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The Last Nurseryman
|Working for the corporate nursery that bore his name became intolerable so Jay Gurney (above) and his father repeated the family tradition of starting their own operation.|
One of the saddest days of Jay Gurney’s life came in 1977 when his father lost his job at what had been the family nursery. “I helped my father gather up his stuff,” he remembers.
By the early 1940s the Gurney family no longer owned the historic family business in Yankton. The company changed owners several times and was eventually bought by American Garden Products. “Shortly after my grandfather’s death, the company said to my father Sidney: ‘We’ll offer you $100 to continue using your name and likeness in our mail order catalog. If you don’t sign the agreement, you’re fired.’”
When Sidney was terminated, he had worked as vice president and in other positions for 45 years, except during his World War II military service. Jay was also working for the company that bore his family name when his father was told to leave.
“I was about 26 years old and ran their greenhouse. I could see there wasn’t much future there for me if they fired my father,” Jay says.
A few days later, Jay and Sidney purchased 10 acres of land at the edge of Yankton and started the Sid & Jay Gurney Greenhouse just a block away from the corporate Gurney’s.
The officials made two mistakes. The first was when they threatened Jay. “As I gathered up my things I was told I’d never work in the business again anywhere and if I started my own business with Gurney in the name, they would sue me. I said, ‘Well, we’ll see.’ That’s what spurred me on during those hard startup years.”
In fact, the corporate lawyers did eventually sue the father and son for using their own last name in the new business. It was decided out of court that the Gurneys could use their name as long as they added a tag line that they were not affiliated with Gurney Seed & Nursery Inc.
C.W. Gurney, the patriarch of the nursery family (pictured center), started his first operation in Iowa after the Civil War. He also operated in Nebraska before arriving in Yankton in 1898, where he eventually incorporated the business with seven sons and a nephew.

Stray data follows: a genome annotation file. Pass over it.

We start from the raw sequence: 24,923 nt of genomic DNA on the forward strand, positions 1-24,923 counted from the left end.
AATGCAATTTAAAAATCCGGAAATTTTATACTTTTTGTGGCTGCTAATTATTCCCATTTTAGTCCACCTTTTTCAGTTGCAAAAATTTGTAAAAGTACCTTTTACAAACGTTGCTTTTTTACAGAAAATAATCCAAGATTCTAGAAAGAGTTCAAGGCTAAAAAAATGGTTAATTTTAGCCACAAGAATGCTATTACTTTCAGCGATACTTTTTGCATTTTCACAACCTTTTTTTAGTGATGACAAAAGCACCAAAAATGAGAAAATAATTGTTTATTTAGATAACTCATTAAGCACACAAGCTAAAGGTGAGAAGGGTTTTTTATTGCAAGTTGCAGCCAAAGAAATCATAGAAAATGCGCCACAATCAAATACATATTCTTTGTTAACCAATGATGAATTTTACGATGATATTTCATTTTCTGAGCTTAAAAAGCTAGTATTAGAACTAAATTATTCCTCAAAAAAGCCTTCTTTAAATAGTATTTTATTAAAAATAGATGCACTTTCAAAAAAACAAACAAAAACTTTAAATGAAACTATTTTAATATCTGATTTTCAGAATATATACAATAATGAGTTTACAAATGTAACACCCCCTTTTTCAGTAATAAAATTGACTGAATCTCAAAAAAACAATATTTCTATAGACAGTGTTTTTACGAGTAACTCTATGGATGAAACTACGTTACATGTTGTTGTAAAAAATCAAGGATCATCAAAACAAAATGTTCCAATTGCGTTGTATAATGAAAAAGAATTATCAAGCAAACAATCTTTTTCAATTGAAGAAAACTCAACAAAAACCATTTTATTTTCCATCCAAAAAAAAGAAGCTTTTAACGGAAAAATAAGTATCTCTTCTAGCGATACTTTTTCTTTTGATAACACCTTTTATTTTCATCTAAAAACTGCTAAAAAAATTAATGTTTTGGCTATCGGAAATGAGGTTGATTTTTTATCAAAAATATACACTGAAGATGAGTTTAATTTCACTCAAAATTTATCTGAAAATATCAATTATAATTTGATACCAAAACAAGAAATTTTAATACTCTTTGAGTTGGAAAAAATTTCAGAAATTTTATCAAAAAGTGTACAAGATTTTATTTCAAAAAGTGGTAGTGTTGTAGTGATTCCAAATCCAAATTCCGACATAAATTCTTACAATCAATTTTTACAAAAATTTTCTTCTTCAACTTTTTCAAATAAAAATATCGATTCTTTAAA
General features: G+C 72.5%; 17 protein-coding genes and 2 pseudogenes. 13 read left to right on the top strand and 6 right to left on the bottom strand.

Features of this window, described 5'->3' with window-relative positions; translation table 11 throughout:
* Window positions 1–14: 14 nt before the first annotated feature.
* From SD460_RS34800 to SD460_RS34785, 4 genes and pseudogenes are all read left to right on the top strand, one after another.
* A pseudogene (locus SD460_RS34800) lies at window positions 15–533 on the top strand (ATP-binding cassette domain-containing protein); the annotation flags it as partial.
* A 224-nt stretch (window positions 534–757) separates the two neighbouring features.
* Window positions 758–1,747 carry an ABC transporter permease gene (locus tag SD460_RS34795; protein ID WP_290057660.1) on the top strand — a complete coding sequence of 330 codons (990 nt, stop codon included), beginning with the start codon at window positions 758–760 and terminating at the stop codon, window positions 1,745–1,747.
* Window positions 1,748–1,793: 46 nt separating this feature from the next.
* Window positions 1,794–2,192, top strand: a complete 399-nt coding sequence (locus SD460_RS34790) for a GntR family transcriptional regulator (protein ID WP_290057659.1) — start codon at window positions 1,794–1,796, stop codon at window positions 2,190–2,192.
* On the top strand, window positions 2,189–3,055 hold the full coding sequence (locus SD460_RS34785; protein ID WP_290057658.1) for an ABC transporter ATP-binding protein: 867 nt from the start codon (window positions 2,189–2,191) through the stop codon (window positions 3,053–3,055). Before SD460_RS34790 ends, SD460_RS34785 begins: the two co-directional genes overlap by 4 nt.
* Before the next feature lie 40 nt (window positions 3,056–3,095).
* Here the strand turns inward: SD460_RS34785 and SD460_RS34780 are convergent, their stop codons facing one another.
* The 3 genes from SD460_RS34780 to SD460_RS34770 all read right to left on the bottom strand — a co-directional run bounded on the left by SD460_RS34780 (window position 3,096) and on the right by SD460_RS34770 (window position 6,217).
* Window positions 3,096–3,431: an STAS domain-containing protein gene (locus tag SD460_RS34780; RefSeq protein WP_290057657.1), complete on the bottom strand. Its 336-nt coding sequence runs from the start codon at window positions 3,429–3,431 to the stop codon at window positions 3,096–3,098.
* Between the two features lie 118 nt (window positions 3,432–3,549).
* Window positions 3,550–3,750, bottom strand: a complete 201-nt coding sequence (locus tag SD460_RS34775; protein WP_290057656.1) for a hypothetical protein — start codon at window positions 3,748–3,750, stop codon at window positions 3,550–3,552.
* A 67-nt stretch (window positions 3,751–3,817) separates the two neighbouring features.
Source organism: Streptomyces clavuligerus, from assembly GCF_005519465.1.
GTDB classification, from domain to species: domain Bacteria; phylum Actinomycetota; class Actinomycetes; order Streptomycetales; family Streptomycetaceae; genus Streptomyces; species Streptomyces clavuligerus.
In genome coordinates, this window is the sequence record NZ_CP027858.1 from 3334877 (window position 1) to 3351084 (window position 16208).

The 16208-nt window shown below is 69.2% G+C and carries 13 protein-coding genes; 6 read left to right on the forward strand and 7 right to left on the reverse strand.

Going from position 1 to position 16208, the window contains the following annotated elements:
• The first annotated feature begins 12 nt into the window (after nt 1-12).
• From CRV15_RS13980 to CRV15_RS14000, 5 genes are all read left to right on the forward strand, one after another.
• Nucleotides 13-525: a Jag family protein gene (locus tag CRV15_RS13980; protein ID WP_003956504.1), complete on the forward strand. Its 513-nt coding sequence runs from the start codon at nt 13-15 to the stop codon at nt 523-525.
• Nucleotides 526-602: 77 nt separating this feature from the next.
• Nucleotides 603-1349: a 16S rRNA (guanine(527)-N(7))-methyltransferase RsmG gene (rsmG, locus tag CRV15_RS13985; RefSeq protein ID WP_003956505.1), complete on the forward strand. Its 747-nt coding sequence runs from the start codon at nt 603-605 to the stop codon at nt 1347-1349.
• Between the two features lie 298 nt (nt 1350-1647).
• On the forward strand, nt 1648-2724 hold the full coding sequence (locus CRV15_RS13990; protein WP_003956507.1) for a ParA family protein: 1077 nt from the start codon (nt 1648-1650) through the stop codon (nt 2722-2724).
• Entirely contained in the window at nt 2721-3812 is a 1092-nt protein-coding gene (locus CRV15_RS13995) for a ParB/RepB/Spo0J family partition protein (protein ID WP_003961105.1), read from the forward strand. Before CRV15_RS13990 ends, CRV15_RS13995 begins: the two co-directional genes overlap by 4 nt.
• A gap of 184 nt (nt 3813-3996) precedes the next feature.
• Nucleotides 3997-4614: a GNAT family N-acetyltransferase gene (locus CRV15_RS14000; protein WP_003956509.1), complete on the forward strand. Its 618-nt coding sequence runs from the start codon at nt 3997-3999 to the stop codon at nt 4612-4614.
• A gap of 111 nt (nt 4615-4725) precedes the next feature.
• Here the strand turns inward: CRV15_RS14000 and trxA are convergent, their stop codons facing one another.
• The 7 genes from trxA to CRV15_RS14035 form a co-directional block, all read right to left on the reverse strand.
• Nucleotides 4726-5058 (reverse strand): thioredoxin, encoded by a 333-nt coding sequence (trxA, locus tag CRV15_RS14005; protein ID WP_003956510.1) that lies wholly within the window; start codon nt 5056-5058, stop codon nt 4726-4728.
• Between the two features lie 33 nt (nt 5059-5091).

Jay’s great-grandfather, C.W. Gurney, faced hard times, too, when he founded Hesperian Nurseries in 1869 along a homesteading trail 60 miles southeast of Yankton. Homesteaders needed trees for proof of settlement and for shade, fruit, windbreak and as reminders of home.
Hesperian Nurseries operated differently than modern-day nurseries. The Gurneys didn’t collect payment until a year after planting, and only charged for trees that were still thriving. C.W. Gurney’s planting and tree care techniques kept his nursery business solvent with the two-season guarantee. He and his sons established a branch of his business called Yankton Nursery in 1898. Later it was known as House of Gurney and it became Gurney Seed and Nursery Company in 1941.
Jay’s grandfather, George Walter Gurney, was a nurseryman in Yankton his whole life. “Gramps knew what to do with nursery stock and when to do it. I grew up in the nursery world. By the time I was 13, I could shear a hedge, prune a tree and maintain a garden. I learned to wear gloves when working with barberry bushes.
“Gramps was forever hoeing his large garden. His lawn was dandelion-free. I learned the most from Gramps, first tending his yard, and later in the fields.”
Jay remembers his grandfather’s nursery rules. “‘When you use a shovel, you clean it right away,’ my grandfather would say.” George also wanted sharp gardening tools. “He’d say, ‘Rough cut plants don’t heal well.’”
Sidney was in poor health as he and Jay started their new venture, but the father-son duo had a lot going for them. The Missouri River bottomland nourished their plants and they had plenty of space for greenhouses, a retail store, and a home right on the property. Eventually, they moved the retail store to the farm, which sits along Ferdig Avenue on the east edge of Yankton.